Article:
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Sunday, February 24, 2013

Modern Pilgrimage Part Five: Zen Center of Los Angeles

In this five-part series guest blogger and filmmaker JL Aronson writes about his Fall 2012 pilgrimage to Buddhist centers in California and beyond. Follow his journey as he meditates his way through the West. Find out more about JL here. See more photos from JL's pilgrimage here. Happy reading! - Madeline


Los Angeles Zen Center
Founded in 1967 by Hakuyu Taizan Maezumi Roshi, Zen Center is located on a quiet stretch of LA's Koreatown neighborhood, occupying several houses and buildings on back-to-back blocks.
Photo by JL Aronson
LA is a funny place to those casually acquainted with it. On the surface, it seems like an oil spill of a city, populated by slick, sunglassed people, each trying to be convincing at one role or another. It sounds deeply in need of Dharma, of something to help break the spell of delusion. Of course, the local view is far more complicated. Los Angeles is exceedingly diverse and many of its inhabitants are drawn from all around the world. There are those looking for a sense of connection to the communities they’ve lost, or searching for answers to questions no one thought to ask before electricity, and those looking to peel back their own layers so as to face the wages of life less clumsily. They say in India there are as many Gods as there are people. In LA, they do it a little differently. There, the Gods are all schizophrenic self-help deities and there’s one for every personality. But that doesn’t mean you can’t find a little truth if you leave your proverbial cameras rolling.
Zen Center of Los Angeles, Zendo Building (left), Sangha House (right)
Photo by JL Aronson

It was a different town in 1956, but not too different. That year, a 25-year-old, fresh-faced monk named Hakuyu Taizan Maezumi arrived from Japan with little English or any notion of what he was getting into. Maezumi had come from a prominent Buddhist family and his father, a distinguished temple priest, had found the young Hakuyu to be an eager student of the tradition. He was trained, not only in his father’s Soto lineage but by another renowned teacher in the Rinzai lineage.  He’d been sent to America to assist at a Zenshuji Soto Mission in LA’s Little Tokyo, a downtown neighborhood where Japanese had been settling since the beginning of the century. The mission served as a cultural center for immigrants and American-born Japanese but it wasn’t big on meditation or any of the other practices that were usually left to monks.  American Angelenos didn’t know or care much for such distinctions. What they did know in the late fifties and early sixties was that beatniks were into Buddhism—particularly Zen—and beatniks were cool. After a few of them came around to inquire within at the Soto Mission, Maezumi happily agreed to start offering them classes in zazen.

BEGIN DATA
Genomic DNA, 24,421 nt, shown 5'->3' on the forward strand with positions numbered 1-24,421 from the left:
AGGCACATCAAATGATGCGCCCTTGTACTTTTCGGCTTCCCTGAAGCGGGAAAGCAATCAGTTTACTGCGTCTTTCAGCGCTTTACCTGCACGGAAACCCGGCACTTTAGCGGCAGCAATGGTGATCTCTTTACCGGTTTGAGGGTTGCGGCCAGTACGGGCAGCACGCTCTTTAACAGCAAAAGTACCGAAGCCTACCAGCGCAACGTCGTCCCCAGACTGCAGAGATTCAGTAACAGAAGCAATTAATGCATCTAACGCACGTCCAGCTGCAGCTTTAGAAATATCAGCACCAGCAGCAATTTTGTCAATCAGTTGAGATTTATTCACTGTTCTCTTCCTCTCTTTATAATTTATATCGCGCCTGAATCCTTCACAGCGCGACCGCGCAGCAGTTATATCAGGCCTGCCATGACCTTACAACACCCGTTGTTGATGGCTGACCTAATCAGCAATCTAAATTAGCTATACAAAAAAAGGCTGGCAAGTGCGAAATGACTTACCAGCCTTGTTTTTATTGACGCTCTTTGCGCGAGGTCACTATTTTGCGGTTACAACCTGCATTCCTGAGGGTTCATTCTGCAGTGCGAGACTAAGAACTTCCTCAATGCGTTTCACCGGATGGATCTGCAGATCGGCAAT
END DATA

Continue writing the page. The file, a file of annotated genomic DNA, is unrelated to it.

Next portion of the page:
This development didn’t sit well with the establishment in Little Tokyo. I imagine that memories of forced relocation and internment were still fresh at that time and few wanted whatever trouble might come from dungareed and unshaven hipsters coming around to cultivate their awareness. Awareness of what? What would they tell their politically-connected parents and older siblings who worked at banks? Thank you very much and no thank you.
As a more recent immigrant, Maezumi didn’t see things this way. He saw an opportunity to share what he’d inherited, both spiritually and culturally. In 1967, with the encouragement and support of his growing number of Western students, the Zen Center of Los Angeles was born.
Zen Center of Los Angeles
Photo by JL Aronson

When I visited the Zen Center in early November, it was possible to declare that the heyday was not recent. Maezumi Roshi attracted hundreds of students at the height of his popularity as a teacher. Of the practitioners he trained, a number of them received Dharma transmission and went on to found highly influential second-generation temples throughout the United States, many of which flourish to this day. ZCLA continues to attract a steady group of people seeking an antidote to agitation or a blueprint for curing the blues. But it’s a smaller group than was there before, and it struck me that a majority of those in the community had remained from earlier times. Where were the young? Had Southern California tuned out and turned off its mystic mind?
Hungry Ghost/ Day of the Dead Altar at Zen Center of Los Angeles
Photo by JL Aronson

The complex of houses and apartment buildings that comprise ZCLA are a testament to the spirit that was very much alive in the seventies. At that time, the larger culture was retreating from the previous decade’s excesses and seeking more practical comforts. In order to meet a growing demand for the Dharma, the Zen Center came to occupy a stretch of two side streets in LA’s Koreatown. The backs of several houses were joined together by a series of courtyards and small gardens where much of the community life takes place. Two small apartment buildings were converted to house up to 150 residents, some of them as families. Though most of the residents have always been free to pursue their own careers by day, the Center had become a humming, wide-eyed village with an urban skyline. And like other city centers, a rural retreat facility and monastic training center was developed. Yokoji Zen Mountain Center, located in the San Jacinto range of Southern California came to serve a similar role as Tassajara, Green Gulch, Great Vow, City of 10,000 Buddhas or any number of other monasteries with a metropolitan presence.